{
                IFactory humanFactory = new HumanFactory();
    
                Baby clientBaby = humanFactory.CreateBaby(1, 20, "brown","blue") as Baby;
                Toddler clientToddler = humanFactory.CreateToddler(3, 36, "blonde","blue") as Toddler;
    
                /* I can access the IHuman properties and methods even though 
                 * this is the concrete objects because both the concrete and 
                 * the abstract base implement the same interface.  But it is the
                 * abstract base that actually places it's implementation in
                 * one place
                 */
    
                int babyAge = clientBaby.Age;
                double toddlerHeight = clientToddler.Height;
    
                /*error here though because this is the abstract base class's property
                 * string hairColor = clientBaby.HairColor;
                 * The point here is only designate an abstract base class's property as 
                 * abstract if you want every concrete class to override it so that it
                 * can be used here.  But that means it will be a signature only abstract
                 * property or method.
                 */
    
                 /*I can, however, access the abstracted properties and methods
                  */
                string babyEyeColor = clientBaby.EyeColor;
                
                /*I can also treat them as objects of the interface type and 
                 * leverage their properties and methods
                 */
    
                List<IHuman> humanEntities = new List<IHuman>()
                {
                    clientBaby,
                    clientToddler
                };
    
                foreach (IHuman humanEntity in humanEntities)
                {
                    Console.WriteLine("This human is {0} years old and is {1} inches tall.", humanEntity.Age, humanEntity.Height);
                }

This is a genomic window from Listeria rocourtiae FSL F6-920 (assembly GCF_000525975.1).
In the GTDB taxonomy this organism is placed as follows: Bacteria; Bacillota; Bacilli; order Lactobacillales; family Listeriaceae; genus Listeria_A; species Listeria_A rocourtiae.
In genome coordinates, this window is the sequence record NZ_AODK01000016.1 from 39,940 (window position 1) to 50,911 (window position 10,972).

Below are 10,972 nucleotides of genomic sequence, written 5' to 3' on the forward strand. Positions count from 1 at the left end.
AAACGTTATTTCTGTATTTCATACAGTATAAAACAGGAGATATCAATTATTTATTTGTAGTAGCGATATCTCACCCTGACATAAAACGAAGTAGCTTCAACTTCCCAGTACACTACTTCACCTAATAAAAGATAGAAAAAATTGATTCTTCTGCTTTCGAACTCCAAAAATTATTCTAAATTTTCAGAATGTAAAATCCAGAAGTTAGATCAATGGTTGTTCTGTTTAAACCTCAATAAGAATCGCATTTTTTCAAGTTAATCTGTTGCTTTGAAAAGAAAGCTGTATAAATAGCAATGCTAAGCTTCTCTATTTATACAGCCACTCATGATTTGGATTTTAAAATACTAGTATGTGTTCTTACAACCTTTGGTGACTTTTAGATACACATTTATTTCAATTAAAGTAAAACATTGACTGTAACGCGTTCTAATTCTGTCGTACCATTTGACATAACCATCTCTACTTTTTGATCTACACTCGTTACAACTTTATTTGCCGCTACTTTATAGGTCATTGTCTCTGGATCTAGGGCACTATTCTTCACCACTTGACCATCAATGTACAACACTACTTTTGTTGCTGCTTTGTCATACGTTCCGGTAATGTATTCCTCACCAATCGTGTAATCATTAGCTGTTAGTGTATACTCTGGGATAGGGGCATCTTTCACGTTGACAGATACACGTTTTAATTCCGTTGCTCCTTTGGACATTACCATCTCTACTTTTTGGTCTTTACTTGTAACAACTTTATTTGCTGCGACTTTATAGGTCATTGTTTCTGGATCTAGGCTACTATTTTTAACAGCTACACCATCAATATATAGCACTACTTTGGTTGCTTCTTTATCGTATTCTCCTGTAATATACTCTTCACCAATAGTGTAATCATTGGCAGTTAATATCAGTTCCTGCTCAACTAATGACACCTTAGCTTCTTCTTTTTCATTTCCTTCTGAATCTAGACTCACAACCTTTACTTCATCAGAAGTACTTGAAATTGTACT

Console.ReadLine();
            }
    
        }
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  4. #4

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    Re: Best way for creating a concrete class?

    exactly. thats great, thanks. good to know im on the same lines. and yup, I know the difference between interfaces and abstract classes.

    good example.

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  5. #5
    PowerPoster Evil_Giraffe's Avatar
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    Re: Best way for creating a concrete class?

    Baby, Toddler, Child and Teenager don't need to implement IHuman if they inherit from HumanBase and HumanBase implements IHuman. What do you think you are gaining by doing so?

  6. #6

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    Re: Best way for creating a concrete class?

    yup. overlooked that one - correct. no need for implementing the interface if they inherit the base which implements the interface

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  7. #7
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    Re: Best way for creating a concrete class?

    You're right. I think I had something else in mind (what? I'm not sure now. I must've been playing around with some what-if's... but your right, this works without.) Sorry about that.